Kelly D. Johnston is former secretary of the Senate, a former Senate GOP aide and former staff director for the Senate Republican Policy Committee before that. The secretary of the Senate is the chief legislative, administrative and financial officer of the upper chamber.
Johnston says a critical moment will arise as soon as any “Articles” arrive in the Senate, but before any substantive proceedings occur. Under the standing rules of the Senate, the Senate must approve a “Motion to Proceed” to consider the articles. And it is at that moment that senators — even and especially those critical of Trump for other reasons — should think of a future littered with partisan impeachments born of secret proceedings and abuse of the House minority’s rights, as well as the rights of future presidents. 
If House Intelligence Committee Chairman Adam B. Schiff’s (D-Calif.) sham charges aren’t throttled in their crib by Majority Leader Mitch McConnell (R-Ky.), they will birth future similar charades. But McConnell and fellow Republicans, perhaps with support by Democrats willing to brave enormous blowback from the “resistance,” should step up and say, "This far and no farther. We will not put our nation at risk of a future littered with these sort of vendettas dressed in the garb of impeachment. We won’t ever approve a purely partisan Article of Impeachment for trial.” 
Johnston informed me that when then-Majority Leader Trent Lott (R-Miss.) launched the Senate trial of Clinton, on the opening day of the new Congress, Jan. 6, 1999, he did so with a unanimous consent request for the Motion to Proceed. “Not only was there no objection,” Johnston added, “but it was also clearly worked out in advance with the Democratic leader then, Tom Daschle.”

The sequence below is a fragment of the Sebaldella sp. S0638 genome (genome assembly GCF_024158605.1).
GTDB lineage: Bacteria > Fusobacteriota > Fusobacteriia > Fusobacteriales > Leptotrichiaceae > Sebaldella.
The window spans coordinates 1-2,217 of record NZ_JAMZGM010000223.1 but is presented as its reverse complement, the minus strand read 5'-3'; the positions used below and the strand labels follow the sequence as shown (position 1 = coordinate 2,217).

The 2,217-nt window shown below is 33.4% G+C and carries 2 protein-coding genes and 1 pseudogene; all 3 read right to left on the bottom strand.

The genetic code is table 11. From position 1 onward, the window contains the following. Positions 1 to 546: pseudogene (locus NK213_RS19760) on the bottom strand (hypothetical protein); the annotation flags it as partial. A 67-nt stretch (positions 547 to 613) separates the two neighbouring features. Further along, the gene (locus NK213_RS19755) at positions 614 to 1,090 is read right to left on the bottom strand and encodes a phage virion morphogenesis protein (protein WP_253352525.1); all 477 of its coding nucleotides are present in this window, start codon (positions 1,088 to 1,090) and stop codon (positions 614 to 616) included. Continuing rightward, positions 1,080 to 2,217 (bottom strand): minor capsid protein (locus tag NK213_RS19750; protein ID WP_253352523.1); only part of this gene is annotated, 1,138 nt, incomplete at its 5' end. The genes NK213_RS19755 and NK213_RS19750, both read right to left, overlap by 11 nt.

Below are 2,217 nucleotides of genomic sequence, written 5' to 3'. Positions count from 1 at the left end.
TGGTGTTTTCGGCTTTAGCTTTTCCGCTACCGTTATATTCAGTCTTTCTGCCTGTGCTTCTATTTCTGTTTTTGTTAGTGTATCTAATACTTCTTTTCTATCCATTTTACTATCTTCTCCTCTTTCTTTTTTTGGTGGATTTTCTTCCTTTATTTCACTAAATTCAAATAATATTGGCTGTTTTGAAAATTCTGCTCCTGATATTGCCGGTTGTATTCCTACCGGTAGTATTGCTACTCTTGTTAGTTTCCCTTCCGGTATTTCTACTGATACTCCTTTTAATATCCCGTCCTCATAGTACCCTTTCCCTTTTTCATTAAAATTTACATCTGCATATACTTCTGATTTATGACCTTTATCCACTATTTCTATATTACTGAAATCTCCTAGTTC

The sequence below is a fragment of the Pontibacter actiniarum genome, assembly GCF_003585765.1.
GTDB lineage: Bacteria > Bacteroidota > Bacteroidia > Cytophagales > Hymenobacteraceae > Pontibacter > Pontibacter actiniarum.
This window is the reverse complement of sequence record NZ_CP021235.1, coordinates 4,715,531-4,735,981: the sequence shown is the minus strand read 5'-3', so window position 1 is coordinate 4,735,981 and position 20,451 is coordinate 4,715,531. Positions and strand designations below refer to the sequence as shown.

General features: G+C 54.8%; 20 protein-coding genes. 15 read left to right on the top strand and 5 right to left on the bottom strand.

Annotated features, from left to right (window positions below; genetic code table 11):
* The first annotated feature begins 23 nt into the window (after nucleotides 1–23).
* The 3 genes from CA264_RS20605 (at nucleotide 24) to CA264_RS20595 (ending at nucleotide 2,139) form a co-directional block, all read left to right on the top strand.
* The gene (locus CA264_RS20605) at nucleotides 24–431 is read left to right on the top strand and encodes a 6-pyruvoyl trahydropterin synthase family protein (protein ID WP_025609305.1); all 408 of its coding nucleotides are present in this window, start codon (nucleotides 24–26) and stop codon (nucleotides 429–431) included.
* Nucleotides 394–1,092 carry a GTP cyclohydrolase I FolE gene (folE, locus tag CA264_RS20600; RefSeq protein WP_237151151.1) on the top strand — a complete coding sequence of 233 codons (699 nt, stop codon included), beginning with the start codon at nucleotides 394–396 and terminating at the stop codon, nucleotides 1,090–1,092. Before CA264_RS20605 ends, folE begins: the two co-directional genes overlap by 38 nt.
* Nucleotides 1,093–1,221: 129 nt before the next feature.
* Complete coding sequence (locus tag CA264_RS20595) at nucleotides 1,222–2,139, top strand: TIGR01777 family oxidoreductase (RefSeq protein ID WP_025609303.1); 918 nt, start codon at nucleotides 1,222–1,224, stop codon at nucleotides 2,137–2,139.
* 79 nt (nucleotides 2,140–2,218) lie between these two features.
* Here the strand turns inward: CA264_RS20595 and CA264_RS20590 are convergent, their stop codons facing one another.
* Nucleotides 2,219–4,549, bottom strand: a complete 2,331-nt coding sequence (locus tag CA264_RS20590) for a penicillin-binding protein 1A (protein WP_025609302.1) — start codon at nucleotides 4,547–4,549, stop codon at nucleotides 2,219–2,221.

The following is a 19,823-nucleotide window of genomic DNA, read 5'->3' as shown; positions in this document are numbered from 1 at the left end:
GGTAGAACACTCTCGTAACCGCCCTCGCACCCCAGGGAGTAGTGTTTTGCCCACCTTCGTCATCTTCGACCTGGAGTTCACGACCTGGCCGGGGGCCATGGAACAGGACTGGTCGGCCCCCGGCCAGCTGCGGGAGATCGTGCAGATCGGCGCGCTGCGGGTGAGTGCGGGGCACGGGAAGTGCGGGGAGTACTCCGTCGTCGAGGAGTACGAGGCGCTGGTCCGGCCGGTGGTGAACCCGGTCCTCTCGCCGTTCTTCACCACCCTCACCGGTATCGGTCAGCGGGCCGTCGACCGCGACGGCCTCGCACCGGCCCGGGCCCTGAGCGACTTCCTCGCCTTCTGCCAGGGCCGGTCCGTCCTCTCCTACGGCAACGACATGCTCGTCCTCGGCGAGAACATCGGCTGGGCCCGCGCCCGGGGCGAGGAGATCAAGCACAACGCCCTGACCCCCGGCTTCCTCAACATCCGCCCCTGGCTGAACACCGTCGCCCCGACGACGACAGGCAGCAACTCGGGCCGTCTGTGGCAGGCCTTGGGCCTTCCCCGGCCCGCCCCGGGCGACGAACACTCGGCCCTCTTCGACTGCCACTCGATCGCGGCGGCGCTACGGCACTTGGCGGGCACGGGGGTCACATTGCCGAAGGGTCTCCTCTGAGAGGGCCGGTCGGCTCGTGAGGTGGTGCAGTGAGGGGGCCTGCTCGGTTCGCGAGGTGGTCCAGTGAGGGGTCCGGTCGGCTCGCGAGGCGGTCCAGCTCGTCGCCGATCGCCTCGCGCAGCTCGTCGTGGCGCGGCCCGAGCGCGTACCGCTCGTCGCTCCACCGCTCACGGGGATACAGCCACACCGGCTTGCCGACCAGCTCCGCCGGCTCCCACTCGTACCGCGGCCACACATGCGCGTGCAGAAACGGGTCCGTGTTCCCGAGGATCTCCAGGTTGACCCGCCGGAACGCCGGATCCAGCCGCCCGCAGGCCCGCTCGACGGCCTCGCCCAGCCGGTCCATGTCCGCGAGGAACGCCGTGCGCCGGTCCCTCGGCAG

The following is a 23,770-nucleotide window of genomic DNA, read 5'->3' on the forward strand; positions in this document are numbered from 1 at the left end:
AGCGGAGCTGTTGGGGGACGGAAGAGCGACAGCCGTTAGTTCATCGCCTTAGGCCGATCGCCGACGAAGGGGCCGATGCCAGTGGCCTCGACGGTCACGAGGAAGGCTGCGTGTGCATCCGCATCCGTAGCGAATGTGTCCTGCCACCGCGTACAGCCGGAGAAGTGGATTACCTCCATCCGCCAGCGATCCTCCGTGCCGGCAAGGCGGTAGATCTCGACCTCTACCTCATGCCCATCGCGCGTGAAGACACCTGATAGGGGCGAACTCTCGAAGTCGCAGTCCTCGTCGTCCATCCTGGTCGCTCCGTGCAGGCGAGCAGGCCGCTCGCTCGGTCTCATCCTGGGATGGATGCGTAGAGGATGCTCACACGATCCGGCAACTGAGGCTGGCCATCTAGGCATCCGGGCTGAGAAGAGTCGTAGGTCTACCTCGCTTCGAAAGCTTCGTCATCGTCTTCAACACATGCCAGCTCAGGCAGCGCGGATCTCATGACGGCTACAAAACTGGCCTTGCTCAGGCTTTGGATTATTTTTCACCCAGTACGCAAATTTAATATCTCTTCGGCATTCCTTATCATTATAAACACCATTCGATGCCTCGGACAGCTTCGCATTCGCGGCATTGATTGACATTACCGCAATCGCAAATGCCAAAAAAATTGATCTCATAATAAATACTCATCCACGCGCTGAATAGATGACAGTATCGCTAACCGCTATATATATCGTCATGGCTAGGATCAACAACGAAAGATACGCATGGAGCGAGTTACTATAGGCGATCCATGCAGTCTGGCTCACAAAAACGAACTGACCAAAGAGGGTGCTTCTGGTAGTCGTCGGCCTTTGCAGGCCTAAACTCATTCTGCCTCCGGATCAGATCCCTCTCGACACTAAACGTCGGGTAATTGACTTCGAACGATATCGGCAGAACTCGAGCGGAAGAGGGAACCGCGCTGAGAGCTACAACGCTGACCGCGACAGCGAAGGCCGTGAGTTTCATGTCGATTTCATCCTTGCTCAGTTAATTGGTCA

This is where the fork in history will confront McConnell and Republicans. 
Johnston imagined a scenario in which McConnell offered a measure to move forward, either with a full trial or something shorter, and a senator from either party objected. That would be McConnell’s cue to shut the entire thing down. “Under the rules, there would be unlimited debate until the leader files a cloture motion,” he explained. “That triggers an additional 30 hours culminating in a vote.  
“McConnell could first block the filibuster on any motion to proceed and then move to dismiss any article of impeachment with a simple majority.” 
Which means there would be no trial. 
This process — the refusal by the Senate to approve a “Motion to Proceed” — is how the Senate should flush articles of impeachment from the record as it stands today. Invite the House to begin again if it wants to, but using due process if it does, and backed by a bipartisan majority.